Another thing is that some aging parents don’t want to stay with their kids. They may not want to be a burden, they may have made other plans, or quite honestly…they may not like your spouse or children that much. This can be hurtful to you of course and you may not be able to persuade them otherwise. The immediate assumption is that when our parents need us, we want them to want us as well – but some don’t. An article in Senior Citizens Magazine indicated that out of 1250 seniors polled, only 23% actually wanted to go live with their children. They cited many reasons, however most did not want their children to feel the burden of their care.
One of the problems when it comes to caring for aging parents, is that many families just don’t discuss it. You may not have any real idea what your parents have planned for themselves, understand their wishes or have been a part of the decision making process. Every family operates a little differently. It would be beneficial if people would discuss these issues with their parents, long before it becomes time to make a decision. This way, both you and them – could feel good about future plans and be left with a road map that ensures continuous care. Understandably, talking about your parents getting older or sick – is not a fun thing. However, it is a reality. As many as 87% of all adults need assisted living as they age, and 23% can end up in hospital nursing homes with constant 24-hour care.
Caring for Aging Parents – What are the Options?
As your parents get older, you and they should consider the options. If you feel strongly that you want them to be and stay with you – then plan making is necessary. You have to come up with a concrete plan. If for whatever reason, you are unable to care for them – exploring options for nursing homes, retirement homes or even in-home round the clock services should be undertaken. Many seniors do not want to leave their own home. Exploring the option of moving in with your parents in order to help them is another idea.
Check out local resources. Obviously, you want your parents to be close to you. Visit places that they may be interested in staying in, see what pricing is, and see what sort of insurance they can take. Also, do a lot of research about the reputation of these places before placing your parents in one of them. Nursing home abuse has become prevalent. Take your parents with you. If you still want them to stay with you – continuously make that clear in the hopes that they will make that decision.
Round the clock care for a parent can be expensive. If you name yourself as the number one caregiver – you are in for a lot of work. You will be woken up day and night, continuously on call and often stranded in your home without any chance of leaving. You too will need help and support along the way. Sure, you think you can handle it based on love alone – but you need to remain healthy as well. Caregiver burnout is tremendously common and you can quickly be overcome with the ramifications of your responsibility. You should contact hospice networks if appropriate and find sitters or nurses that can provide you with relief. Whatever you do, realize that you are no longer a spring chicken yourself and that you too, will need help. You also should join one of the many support groups offered in your area that will network you with people who are doing the same thing as you. Don’t forget your own social life – and make sure you can recognize your own stress triggers about when you need a break. Your first response will be to feel guilty about this…but you are only human.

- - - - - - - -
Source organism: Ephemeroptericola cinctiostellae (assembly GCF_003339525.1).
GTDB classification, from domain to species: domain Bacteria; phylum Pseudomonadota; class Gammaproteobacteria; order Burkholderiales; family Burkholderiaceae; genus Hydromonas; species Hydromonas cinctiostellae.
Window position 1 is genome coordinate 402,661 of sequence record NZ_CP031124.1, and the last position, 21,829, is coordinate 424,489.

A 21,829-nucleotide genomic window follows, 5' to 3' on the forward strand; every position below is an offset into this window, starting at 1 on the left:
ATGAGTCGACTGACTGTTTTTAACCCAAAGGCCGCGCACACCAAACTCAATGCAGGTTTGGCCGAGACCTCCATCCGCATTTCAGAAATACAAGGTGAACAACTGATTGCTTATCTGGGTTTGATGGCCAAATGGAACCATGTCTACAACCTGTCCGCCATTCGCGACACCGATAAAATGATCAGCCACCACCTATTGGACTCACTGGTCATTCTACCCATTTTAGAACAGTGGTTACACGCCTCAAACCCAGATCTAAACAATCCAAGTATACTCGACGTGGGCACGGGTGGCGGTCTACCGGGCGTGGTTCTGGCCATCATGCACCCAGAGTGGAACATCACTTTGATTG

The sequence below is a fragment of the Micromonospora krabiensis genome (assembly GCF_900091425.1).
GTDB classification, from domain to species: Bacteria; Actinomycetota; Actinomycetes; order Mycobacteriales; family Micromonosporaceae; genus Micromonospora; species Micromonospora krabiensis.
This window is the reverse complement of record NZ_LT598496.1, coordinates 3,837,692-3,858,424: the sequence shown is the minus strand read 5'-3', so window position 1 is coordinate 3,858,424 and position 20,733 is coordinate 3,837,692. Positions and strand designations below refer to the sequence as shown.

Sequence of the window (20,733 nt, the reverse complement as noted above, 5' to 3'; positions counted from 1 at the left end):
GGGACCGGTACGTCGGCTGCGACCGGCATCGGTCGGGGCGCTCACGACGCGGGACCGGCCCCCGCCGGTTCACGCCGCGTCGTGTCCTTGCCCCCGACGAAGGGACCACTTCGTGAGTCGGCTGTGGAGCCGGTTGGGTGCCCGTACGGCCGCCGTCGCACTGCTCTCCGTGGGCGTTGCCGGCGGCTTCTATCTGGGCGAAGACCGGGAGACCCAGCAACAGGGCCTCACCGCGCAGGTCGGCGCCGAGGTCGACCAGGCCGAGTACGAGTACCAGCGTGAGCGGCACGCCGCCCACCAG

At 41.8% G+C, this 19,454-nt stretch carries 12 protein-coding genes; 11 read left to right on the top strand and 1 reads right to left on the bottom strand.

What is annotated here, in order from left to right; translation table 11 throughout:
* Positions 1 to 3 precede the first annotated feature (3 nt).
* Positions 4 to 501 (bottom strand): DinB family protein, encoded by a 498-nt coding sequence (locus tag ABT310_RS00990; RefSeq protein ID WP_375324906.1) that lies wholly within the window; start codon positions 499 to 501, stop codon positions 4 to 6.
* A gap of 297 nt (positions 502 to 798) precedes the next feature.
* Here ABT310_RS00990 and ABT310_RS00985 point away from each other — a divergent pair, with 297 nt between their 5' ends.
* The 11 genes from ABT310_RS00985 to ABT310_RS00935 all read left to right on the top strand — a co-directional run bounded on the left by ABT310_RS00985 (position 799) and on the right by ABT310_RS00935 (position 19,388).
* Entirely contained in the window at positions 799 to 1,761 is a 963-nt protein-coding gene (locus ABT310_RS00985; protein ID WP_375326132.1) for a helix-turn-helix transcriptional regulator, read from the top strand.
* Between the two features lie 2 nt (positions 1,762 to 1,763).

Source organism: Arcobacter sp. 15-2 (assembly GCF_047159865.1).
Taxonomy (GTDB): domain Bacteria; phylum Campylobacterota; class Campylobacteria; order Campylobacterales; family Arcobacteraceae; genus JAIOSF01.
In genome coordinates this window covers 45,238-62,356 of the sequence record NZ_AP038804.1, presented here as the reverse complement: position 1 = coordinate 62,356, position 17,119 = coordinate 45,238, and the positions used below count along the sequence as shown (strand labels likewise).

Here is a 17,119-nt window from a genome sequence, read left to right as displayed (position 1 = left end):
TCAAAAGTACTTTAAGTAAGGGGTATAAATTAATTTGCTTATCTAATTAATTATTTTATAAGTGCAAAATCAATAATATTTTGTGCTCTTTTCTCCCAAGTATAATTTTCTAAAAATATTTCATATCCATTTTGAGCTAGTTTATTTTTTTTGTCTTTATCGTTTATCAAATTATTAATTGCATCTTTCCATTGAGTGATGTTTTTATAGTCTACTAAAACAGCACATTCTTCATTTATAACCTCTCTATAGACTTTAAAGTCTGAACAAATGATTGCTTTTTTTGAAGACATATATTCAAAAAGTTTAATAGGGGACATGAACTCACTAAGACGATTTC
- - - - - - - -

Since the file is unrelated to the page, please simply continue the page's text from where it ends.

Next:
If you have siblings, the care you decide for an aging apparent should be discussed by all of you. Even if you are all scattered across the country – care arrangement should be inclusive. You should ask for help, both in person or financial. There is no need to turn the care of your parents into a competition of who is the better child. This will only add stress to an already stressful issue. If your siblings don’t share your opinion about something – try not to take it personally. In times like this, every one is a critic.
Caring for aging parents, is perhaps one of the nicest and most meaningful things you can do for your parents. Even if your relationship with your parents was strained at times – you will still be happy that you were the one to take care of them. It isn’t easy by any means to take care of someone you love. To watch our parents become mentally challenged, unhealthy or out of sorts is definitely a test to the human spirit. If you make plans ahead of time and keep your eyes on what the future holds, you can definitely make the arrangement work for the best.
If you cannot be responsible for your parents complete care – do not have the room in your home, the money, or the means – then you still can play a pivotal role in their care. You can make sure that you are there and with them whenever they need you. You can listen to doctors, help them organize their home, do things inside their home to make life easier and enlist others to help. You can also stay in charge of their medical care, requesting that doctors consult and discuss things with you before proceeding with any new treatments. This way, you can rest assured that what is best for your parent is happening. When others see that you are a force in your aging parent’s life, they are less likely to take advantage of them as they get older.
Caring for aging parents is a reality that most of us will have to consider at some point in our lives. For some, the decision to do so comes quick and easy. For others, not so much. However, you feel is personal and you should decide what is best based on your needs and your parents.